Copyright 2013 Pacific Northwest Writers Association. All Rights Reserved
Where’s My Approval?
Learning to Let in the Good
A creative life cannot be sustained by approval, any more than it can be destroyed by criticism.
~ William Woodard Self
The day after my birthday, I went on Facebook to find only a few notices from friends wishing me a happy day. A wave of un-lovability, rejection, and no one cares filled my mind. Simultaneously, I found my entanglement with this needy kind of thinking disappointing and embarrassing. I like to consider myself further along in my evolution and ability to maintain equanimity – but you know....
I have already learned the great benefits of being able to step back from disapproval and approval and understand neither have anything to do with the autonomous creation of my life and work. The responses of others have to be put aside in order for me to have a clear mind, to listen to myself, to know what’s right for me. And so soon enough (eventually), I let the matter go.
The next day, I returned to Facebook, in a lighter mood, and happened upon a stash of notices for my birthday I hadn’t seen before, though they’d been there all along. The find was bittersweet. On the one hand, it was great to receive the approval (for having lived another year, encouragement to continue doing so) and well wishing. On the other, it was sobering to realize how much I was looking for it and how little I expected to get it. There’d been a familiarity to the disappointment of the day before, a kind of inner “I told you so” – a negative expectation fulfilled.
Similarly, weeks later, I discovered the contact form on my website was using a defunct email address for me. I’d changed emails after initially setting up the account and forgot to update the website information. The result was I never received message notifications. I’d assumed no one was writing me – an expectation that seemed both balanced and realistic. But that was not the case, as I now have a pile of wonderful emails to which I am gradually responding. Upon reflection, my lackluster expectations may be interfering with my ability to perceive more of the good that is possible for me.
Expect the most wonderful things to happen, not in the future but right now. Realize that nothing is too good.
~ Eileen Caddy
Expectation is important. We rarely counsel each other to expect the worst. If someone’s about to undergo an operation, expecting the best seems kindest and most helpful. If our child tells us, “They probably won’t like me,” we encourage him to stay open to the possibility of things going well instead. When we project an unwanted outcome, it implies the denial of our ability to affect our own lives. We can live as though the future is the next frame of film already formed, coming our way, or we can recognize ourselves as the film’s actors, creators, and projectors.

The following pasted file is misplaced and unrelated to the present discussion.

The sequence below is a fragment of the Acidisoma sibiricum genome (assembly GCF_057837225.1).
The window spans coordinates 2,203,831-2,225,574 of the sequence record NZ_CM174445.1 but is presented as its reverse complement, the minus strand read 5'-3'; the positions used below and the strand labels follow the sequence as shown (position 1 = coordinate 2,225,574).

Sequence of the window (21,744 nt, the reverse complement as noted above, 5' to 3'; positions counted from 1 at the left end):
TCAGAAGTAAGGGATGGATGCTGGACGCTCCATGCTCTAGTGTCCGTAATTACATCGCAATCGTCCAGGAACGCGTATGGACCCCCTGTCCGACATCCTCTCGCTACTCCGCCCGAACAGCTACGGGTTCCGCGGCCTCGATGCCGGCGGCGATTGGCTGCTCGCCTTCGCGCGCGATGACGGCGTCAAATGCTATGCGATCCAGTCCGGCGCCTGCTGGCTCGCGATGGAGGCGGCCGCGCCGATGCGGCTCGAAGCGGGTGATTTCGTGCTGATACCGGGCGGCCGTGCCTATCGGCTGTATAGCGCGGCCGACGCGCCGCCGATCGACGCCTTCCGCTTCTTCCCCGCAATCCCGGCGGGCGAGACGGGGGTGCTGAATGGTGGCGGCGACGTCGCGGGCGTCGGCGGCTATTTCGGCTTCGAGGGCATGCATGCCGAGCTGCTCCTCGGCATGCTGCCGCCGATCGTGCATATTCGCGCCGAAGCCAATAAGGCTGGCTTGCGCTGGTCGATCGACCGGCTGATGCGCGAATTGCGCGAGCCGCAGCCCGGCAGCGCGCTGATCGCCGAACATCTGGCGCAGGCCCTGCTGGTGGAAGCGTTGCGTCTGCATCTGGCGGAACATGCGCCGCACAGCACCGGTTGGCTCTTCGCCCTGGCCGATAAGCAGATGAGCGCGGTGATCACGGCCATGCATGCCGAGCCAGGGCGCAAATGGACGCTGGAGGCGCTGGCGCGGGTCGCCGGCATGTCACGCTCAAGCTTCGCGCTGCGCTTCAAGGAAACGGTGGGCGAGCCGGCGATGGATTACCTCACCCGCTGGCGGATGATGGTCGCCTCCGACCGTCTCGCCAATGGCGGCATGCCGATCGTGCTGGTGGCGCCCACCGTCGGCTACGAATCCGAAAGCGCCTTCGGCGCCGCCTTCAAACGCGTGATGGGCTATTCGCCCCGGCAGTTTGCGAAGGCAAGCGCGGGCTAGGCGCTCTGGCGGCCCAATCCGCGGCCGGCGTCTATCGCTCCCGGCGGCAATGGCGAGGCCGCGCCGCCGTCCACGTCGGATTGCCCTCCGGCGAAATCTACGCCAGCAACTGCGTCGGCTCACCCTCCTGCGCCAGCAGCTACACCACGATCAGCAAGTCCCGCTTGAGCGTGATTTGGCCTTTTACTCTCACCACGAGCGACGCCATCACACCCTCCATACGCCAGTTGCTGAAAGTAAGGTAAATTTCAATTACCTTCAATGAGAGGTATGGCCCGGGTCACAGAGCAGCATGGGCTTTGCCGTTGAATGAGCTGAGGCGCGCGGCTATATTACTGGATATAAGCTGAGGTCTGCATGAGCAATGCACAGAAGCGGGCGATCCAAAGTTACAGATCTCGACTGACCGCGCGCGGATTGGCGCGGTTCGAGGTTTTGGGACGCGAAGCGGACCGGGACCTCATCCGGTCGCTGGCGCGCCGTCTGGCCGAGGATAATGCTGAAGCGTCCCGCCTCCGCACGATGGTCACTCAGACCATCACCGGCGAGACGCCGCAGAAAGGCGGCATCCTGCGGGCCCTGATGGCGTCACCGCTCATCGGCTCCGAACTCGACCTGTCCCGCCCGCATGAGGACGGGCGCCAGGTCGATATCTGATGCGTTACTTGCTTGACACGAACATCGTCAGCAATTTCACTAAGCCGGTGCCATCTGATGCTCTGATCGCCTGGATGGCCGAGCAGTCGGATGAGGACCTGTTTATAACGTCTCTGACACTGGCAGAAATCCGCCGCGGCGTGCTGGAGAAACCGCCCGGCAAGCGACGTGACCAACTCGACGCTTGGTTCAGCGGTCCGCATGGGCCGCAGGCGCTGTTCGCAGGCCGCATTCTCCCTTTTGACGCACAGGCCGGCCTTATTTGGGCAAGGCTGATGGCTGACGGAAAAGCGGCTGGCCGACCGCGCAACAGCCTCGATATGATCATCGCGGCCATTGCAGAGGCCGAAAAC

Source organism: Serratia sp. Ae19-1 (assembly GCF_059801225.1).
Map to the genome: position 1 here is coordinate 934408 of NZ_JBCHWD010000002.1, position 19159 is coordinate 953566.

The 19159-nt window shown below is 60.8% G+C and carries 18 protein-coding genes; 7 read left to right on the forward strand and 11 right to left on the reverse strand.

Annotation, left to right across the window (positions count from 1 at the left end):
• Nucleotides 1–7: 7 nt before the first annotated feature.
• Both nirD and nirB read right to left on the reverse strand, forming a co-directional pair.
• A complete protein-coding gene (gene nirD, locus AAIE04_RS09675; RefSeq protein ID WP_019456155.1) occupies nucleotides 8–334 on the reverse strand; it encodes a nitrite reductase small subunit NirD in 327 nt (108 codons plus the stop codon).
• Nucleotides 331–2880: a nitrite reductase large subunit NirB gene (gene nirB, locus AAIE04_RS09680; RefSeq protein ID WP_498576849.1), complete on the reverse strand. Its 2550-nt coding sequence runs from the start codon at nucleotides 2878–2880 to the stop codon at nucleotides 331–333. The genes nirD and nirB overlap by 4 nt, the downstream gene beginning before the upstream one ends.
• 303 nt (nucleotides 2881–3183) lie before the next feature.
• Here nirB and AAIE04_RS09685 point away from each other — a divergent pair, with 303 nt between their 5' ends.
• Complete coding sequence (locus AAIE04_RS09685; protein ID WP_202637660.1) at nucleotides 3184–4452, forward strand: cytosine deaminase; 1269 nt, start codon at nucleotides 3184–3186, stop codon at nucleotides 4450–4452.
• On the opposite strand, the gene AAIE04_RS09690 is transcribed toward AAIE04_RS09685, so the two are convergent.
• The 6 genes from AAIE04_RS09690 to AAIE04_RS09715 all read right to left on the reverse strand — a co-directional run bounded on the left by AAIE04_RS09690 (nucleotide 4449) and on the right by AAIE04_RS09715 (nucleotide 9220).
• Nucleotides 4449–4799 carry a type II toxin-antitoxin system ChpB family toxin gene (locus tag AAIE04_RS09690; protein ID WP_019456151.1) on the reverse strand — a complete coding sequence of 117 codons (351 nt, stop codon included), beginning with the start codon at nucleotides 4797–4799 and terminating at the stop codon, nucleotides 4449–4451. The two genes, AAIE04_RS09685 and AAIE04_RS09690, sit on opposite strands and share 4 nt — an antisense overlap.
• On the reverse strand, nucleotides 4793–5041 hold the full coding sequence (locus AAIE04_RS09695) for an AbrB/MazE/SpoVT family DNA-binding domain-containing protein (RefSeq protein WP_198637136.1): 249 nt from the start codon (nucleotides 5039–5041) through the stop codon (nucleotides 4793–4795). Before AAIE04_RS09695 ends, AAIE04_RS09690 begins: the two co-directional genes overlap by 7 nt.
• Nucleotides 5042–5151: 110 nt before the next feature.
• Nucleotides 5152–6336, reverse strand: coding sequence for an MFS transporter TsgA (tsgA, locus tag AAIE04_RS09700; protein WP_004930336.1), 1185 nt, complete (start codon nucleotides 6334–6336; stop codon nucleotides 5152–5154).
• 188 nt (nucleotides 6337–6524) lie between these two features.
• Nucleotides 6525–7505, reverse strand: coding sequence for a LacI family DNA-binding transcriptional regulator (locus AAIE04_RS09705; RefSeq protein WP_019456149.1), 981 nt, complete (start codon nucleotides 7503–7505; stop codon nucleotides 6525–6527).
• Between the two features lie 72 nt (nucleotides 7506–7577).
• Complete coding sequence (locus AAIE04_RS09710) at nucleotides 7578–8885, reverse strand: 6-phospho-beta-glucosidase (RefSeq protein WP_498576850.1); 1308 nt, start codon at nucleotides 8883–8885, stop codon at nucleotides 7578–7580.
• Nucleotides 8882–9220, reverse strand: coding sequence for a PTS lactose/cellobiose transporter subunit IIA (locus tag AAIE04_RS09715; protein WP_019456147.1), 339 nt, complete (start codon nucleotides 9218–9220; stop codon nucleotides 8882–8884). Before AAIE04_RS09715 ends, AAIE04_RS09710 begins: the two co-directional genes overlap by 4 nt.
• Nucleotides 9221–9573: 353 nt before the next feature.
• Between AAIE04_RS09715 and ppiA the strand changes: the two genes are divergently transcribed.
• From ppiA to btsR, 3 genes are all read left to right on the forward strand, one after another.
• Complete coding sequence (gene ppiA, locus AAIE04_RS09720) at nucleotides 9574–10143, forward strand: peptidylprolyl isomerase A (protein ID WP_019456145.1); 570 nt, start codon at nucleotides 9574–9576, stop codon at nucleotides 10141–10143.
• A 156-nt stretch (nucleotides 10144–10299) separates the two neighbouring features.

When I was a kid, I tried to expect as little good as possible to avoid disappointment. Yet, I instinctively understood that expecting things to be bad was starting myself out in a hole. So, I strove, overall, to expect the okay. But in expecting the okay, I neutralized my role as the lead in my own play and continued to see life as happening out there and to me.
Seeking approval is a stance of looking outward for a feeling of love and appreciation that can only be sustained from within. Expecting the best, which really means opening to the possible good, acknowledges our role in the play, acknowledges there is good to be known, and sets our attention ready to notice it. With our focus we create an aperture that opens to life, framing it in ways we like or dislike. That’s big creative control.
Authentic approval is appreciation. Appreciation is a reflection of being in a loving state. The desire for approval is legitimate, though approval must be known, not sought. There’s no point seeking something we already have, that we already are. We generate our feelings; we feel appreciated when we’re appreciative, loved when we are loving. In this way, the approval we crave is right here.
Approval is acknowledgement and expectation of our good. It is also acknowledgement and expectation of the good possible in the world. When both are perceived, there is a match – a mirror effect of good recognizing itself. It is this recognition of self that we desire and that is in our own hands.
Where is my approval? Anywhere I allow myself to see the good.
Jennifer Paros is a writer, illustrator, and author of Violet Bing and the Grand House (Viking, 2007). She lives in Seattle. Please visit her website at www.jenniferparos.com.